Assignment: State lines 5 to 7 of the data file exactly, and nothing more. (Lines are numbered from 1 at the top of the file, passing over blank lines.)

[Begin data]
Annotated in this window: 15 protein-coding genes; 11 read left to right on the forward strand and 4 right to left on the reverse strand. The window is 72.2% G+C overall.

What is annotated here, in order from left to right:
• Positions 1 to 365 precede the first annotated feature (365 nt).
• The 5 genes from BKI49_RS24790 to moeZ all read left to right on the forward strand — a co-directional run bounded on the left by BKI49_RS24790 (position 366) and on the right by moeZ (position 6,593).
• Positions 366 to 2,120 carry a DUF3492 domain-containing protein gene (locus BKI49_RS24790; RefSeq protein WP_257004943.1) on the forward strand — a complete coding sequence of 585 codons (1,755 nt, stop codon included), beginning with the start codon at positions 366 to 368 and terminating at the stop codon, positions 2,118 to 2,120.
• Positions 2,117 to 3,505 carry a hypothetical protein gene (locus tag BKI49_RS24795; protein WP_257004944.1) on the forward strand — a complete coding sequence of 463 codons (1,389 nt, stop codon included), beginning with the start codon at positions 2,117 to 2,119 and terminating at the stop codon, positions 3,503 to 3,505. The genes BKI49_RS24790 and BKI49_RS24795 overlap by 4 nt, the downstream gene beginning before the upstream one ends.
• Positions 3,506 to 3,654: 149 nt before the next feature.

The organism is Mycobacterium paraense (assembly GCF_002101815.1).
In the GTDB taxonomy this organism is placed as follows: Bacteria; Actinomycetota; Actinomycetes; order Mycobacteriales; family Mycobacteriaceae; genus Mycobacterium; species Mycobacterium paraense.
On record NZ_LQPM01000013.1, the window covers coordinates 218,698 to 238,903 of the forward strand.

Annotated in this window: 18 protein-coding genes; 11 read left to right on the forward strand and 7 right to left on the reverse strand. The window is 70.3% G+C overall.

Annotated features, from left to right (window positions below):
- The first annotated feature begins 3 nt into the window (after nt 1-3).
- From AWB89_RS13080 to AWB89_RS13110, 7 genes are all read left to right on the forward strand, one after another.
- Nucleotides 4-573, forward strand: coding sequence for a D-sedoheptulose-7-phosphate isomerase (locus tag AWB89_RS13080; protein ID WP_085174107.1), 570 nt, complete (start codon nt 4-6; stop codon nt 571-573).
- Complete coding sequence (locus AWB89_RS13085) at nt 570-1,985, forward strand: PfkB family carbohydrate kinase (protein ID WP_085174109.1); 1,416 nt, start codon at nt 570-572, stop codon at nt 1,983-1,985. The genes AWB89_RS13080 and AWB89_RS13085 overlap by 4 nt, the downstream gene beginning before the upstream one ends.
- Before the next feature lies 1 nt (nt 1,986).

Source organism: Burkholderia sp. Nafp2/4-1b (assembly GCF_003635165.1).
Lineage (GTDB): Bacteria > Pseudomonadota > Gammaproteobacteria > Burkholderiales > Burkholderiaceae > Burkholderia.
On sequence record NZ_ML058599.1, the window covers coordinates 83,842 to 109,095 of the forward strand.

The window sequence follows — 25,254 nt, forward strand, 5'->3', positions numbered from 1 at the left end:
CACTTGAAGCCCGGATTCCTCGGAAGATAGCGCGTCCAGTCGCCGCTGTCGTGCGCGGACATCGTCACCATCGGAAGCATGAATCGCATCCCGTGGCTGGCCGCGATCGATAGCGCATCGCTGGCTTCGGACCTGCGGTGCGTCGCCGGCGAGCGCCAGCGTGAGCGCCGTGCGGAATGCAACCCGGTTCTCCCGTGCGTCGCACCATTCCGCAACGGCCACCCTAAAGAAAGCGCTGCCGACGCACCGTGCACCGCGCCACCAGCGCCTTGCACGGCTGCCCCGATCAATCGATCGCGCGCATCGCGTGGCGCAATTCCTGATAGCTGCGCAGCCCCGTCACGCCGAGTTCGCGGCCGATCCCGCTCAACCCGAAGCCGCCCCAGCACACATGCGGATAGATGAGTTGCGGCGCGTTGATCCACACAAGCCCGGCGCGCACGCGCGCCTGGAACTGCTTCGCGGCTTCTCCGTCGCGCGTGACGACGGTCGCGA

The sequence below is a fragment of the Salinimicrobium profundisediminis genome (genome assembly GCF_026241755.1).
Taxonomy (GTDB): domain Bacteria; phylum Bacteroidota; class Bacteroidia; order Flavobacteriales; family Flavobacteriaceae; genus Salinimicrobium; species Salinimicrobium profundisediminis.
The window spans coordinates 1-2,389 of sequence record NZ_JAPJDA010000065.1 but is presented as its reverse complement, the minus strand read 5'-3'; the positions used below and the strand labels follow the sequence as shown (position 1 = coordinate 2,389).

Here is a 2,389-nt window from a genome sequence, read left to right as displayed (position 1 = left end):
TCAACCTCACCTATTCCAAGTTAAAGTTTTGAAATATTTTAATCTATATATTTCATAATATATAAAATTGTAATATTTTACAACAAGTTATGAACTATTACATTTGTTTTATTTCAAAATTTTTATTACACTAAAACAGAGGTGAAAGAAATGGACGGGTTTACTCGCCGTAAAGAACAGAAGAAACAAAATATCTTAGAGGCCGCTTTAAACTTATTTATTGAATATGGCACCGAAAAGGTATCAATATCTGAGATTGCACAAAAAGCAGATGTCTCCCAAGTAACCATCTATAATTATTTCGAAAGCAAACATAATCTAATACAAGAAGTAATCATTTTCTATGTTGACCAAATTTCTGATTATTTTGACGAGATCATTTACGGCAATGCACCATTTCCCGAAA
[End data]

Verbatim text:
• Positions 366 to 2,120 carry a DUF3492 domain-containing protein gene (locus BKI49_RS24790; RefSeq protein WP_257004943.1) on the forward strand — a complete coding sequence of 585 codons (1,755 nt, stop codon included), beginning with the start codon at positions 366 to 368 and terminating at the stop codon, positions 2,118 to 2,120.
• Positions 2,117 to 3,505 carry a hypothetical protein gene (locus tag BKI49_RS24795; protein WP_257004944.1) on the forward strand — a complete coding sequence of 463 codons (1,389 nt, stop codon included), beginning with the start codon at positions 2,117 to 2,119 and terminating at the stop codon, positions 3,503 to 3,505. The genes BKI49_RS24790 and BKI49_RS24795 overlap by 4 nt, the downstream gene beginning before the upstream one ends.
• Positions 3,506 to 3,654: 149 nt before the next feature.